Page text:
Which type do you enjoy writing best? or is there just a different pleasure per type?

Cara Lynn James said...

Good morning, Myra! Thanks for the info. I'd never thought of some of the advantages and disadvantages of writing each type of book. Since you write both you're in a great position to know.

Krista Phillips said...

GREAT post!! I've thought many times about what route I should go. For me, the two books I have are definitely trade length. I could take out some subplots and par down the word count if I really wanted to, but I think the content is more fit for trade length as well. From what I've heard and read on guidelines, the "rules" regarding what you can include in a category romance are much more stringent than other CBA publishers. Example: my first book, characters meet in chapter 2. And they need to! And in my second book, I address some very touchy issues and I know for sure the book as written wouldn't fly with LI or HP.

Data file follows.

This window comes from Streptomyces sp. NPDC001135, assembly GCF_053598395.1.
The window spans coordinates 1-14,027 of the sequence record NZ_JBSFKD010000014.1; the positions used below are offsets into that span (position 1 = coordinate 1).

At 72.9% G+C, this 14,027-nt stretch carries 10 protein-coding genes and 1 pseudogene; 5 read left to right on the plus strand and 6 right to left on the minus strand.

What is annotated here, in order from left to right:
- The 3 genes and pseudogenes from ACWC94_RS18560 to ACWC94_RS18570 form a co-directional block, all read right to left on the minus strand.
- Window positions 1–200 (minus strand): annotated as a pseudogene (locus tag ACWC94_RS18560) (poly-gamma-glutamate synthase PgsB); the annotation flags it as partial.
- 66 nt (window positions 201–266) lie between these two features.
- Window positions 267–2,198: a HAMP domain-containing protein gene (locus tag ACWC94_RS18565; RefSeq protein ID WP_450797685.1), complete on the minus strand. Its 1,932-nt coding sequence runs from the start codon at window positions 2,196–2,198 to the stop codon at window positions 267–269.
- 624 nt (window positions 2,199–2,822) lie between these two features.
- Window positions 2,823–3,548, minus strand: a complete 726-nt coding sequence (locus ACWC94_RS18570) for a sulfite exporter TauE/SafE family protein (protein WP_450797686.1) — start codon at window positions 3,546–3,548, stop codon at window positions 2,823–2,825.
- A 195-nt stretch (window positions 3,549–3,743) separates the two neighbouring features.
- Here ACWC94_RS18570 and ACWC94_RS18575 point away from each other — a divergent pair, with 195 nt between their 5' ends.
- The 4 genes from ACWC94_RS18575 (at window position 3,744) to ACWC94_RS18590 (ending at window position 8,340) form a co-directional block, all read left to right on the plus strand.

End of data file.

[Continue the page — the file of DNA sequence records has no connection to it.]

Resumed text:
That said, I wouldn't be opposed to writing a category romance if an idea hit my brain that would be perfect for it, for all the plus reasons you listed above!!

Oh, love Pepper's question too! Is there a type that you prefer?

Myra Johnson said...

Thanks for the warm welcome, ladies! I'm still learning a lot about both markets and feeling my way in this crazy writing business (aren't we all???).

To be perfectly honest, I always told myself I'd NEVER write category! My ideas were too "big." [Insert snide laughter here.] And besides, in a category romance you always know how it's going to end.

But as I've watched CBA series romances evolve over the years, I'm amazed at how deep and engaging so many of them are. Sure, you know the H/H will work out their differences and end up together, but there are so many delightful twists and turns we authors can think up for them! I've actually come to enjoy creating a sweet but involving love story.

Myra Johnson said...

Krista, you're right about series romance guidelines being more stringent. There is a "formula" of sorts (I HATE that word, hence the quotes), and most editors do want the H/H meeting within the first chapter if not the first page or two.